When is Australia racist? Questions of difference and fairness
Australian racism is a slippery thing. We’ve seen it (at the football, on a bus with a singing French tourist, in select policies of successive governments, at anti-something protests). We know it exists. But as a nation – a deeply multicultural one, arguably defined by migration – we haven’t progressed to a realistic understanding of who we are, what that means and what we thus expect of ourselves and each other.
How do we distinguish our ideals from the real world? Is mainstream Australian – whatever that means – capable of living up to its own myths? Let’s not let subcultures off the hook, either. What draws our meanest impulses out of hiding? When do we laugh about our differences … and when do they come to define us?
With artist Abdul Abdullah, writer and comedian Nakkiah Lui, Aboriginal health expert Gregory Phillips, journalist and political commentator Voranai Vanijaka and Gaysia author Benjamin Law, we’ll explore Australian equality on a number of fronts: representation, social support, sex and decision-making. Our panellists consider what it might take to achieve a culture that reflects a true picture of Australia back to itself – and what we’ll be losing if we don’t.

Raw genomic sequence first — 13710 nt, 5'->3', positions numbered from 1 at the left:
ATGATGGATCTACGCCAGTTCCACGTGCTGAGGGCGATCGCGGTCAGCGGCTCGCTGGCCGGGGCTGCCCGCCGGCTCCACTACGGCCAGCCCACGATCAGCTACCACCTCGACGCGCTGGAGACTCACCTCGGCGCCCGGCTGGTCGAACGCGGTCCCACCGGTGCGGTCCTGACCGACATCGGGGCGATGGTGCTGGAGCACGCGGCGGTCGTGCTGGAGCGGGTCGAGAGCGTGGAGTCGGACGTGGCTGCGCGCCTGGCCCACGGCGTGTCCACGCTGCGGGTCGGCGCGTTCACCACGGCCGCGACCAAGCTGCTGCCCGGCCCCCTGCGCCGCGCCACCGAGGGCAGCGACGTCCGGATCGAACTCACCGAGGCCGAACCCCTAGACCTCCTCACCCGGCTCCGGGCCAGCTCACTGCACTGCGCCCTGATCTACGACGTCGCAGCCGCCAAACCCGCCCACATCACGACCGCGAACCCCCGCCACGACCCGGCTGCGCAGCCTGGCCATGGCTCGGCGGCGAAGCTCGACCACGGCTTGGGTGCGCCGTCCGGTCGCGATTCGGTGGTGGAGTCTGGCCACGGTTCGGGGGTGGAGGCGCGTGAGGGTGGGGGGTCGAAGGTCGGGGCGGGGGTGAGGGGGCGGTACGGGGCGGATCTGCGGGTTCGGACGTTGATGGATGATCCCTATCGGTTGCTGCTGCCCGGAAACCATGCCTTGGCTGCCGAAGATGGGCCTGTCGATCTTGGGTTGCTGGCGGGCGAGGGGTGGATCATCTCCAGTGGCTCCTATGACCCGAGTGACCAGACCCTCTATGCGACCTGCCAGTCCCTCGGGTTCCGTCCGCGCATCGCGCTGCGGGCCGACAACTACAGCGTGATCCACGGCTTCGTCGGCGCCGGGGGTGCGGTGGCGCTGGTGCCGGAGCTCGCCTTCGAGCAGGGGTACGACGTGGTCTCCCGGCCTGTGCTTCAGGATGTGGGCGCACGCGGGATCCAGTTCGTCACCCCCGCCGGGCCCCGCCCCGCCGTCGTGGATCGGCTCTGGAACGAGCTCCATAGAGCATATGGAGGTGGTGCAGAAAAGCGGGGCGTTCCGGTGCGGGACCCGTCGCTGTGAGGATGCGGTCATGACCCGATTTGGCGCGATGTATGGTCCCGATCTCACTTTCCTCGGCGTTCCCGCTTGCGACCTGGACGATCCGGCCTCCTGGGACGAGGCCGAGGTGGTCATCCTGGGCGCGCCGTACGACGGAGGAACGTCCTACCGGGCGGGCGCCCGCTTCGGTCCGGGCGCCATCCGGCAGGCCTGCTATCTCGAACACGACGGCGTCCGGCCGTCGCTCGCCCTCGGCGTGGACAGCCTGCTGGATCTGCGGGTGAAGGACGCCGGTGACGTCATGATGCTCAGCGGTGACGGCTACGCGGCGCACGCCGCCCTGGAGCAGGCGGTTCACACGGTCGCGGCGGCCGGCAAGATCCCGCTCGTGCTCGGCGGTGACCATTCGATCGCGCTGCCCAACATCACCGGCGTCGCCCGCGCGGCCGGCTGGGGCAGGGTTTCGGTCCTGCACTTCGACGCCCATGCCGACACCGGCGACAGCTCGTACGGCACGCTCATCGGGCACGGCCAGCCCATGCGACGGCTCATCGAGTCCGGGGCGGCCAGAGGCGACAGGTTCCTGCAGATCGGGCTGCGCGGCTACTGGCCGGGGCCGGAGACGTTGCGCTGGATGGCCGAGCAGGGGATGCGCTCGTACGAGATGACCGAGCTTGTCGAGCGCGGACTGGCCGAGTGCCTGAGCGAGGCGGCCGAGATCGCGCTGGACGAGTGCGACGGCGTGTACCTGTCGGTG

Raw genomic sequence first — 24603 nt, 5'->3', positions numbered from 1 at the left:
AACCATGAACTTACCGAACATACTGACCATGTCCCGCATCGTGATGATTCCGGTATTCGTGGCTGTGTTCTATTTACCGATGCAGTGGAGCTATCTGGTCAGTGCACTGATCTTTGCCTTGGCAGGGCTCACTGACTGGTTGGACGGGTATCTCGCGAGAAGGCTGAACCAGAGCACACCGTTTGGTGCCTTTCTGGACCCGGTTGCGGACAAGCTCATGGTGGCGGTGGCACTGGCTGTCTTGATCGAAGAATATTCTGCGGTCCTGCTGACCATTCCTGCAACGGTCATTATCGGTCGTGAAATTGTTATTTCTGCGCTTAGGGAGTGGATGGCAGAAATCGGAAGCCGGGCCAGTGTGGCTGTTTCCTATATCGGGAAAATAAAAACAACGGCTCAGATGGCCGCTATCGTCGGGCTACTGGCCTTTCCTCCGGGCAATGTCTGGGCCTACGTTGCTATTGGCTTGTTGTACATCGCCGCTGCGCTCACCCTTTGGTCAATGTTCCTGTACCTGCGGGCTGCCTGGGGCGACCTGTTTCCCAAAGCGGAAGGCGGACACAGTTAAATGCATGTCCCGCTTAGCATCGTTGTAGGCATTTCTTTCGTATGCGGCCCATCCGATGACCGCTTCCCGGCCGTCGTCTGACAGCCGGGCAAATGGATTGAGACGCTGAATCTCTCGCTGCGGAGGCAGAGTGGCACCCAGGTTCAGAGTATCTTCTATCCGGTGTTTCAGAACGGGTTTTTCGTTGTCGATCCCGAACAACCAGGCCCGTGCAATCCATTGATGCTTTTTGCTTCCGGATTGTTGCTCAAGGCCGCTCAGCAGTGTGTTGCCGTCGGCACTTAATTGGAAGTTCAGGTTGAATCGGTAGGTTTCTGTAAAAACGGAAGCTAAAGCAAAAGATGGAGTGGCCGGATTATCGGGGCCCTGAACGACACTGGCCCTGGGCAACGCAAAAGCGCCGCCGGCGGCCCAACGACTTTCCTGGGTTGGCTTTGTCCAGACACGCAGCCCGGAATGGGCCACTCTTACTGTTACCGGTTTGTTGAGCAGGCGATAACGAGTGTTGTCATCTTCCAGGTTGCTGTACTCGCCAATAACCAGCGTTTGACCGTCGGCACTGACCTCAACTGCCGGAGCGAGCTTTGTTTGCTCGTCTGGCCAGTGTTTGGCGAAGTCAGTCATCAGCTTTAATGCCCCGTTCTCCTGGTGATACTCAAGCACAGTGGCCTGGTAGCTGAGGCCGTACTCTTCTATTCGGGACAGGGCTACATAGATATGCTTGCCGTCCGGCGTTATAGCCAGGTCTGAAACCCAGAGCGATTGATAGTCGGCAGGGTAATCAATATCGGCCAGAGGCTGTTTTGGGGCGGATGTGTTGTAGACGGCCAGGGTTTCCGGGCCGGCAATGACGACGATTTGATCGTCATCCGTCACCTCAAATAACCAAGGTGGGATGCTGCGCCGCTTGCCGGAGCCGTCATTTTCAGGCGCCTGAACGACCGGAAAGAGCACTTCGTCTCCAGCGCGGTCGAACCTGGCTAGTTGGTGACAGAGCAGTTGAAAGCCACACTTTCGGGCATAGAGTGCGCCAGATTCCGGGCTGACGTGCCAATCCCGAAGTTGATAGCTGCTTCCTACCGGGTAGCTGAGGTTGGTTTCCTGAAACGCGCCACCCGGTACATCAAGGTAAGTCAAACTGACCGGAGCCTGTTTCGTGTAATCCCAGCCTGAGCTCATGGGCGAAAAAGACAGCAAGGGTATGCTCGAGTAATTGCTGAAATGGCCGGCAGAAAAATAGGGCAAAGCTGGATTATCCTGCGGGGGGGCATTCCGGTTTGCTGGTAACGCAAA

Abdul Abdullah is an artist from Perth, currently based in Sydney, who works across painting, photography, video, installation and performance. As a self described ‘outsider amongst outsiders’, his practice is primarily concerned with the experience of the ‘other’ in society. Abdullah’s pr... Read more
Nakkiah Lui is a writer/actor/director and Gamillaroi/Torres Strait Islander woman. She began her playwriting career at Sydney Theatre Company under the artistic directorship of Andrew Upton and Cate Blanchett, since then she has worked with every major theatre company in Australia. Nakkiah was acto... Read more
Gregory Phillips is from the Waanyi and Jaru peoples, and comes from Cloncurry and Mount Isa. He is a medical anthropologist, with thirty years’ experience in leading change in cultural safety, healing and decolonisation.Gregory is Chief Executive Officer of ABSTARR Consulting, is a Professor of... Read more
Voranai Vanijaka is the editor in chief of GQ Thailand. He teaches political communication and intercultural communication at Thammasat University. From 2008 to May 2014, he was a political commentator with the Bangkok Post newspaper. He teaches political communication and inte... Read more
Benjamin Law is the author of The Family Law (2010), Gaysia (2012), the Quarterly Essay Moral Panic (2017) and editor of Growing Up Queer in Australia (2019). He’s also an AWGIE Award-winning screenwriter who created and co-wrote three seasons of the award-winning TV series The Family Law (SBS... Read more
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Programming a weekend of fearless conversation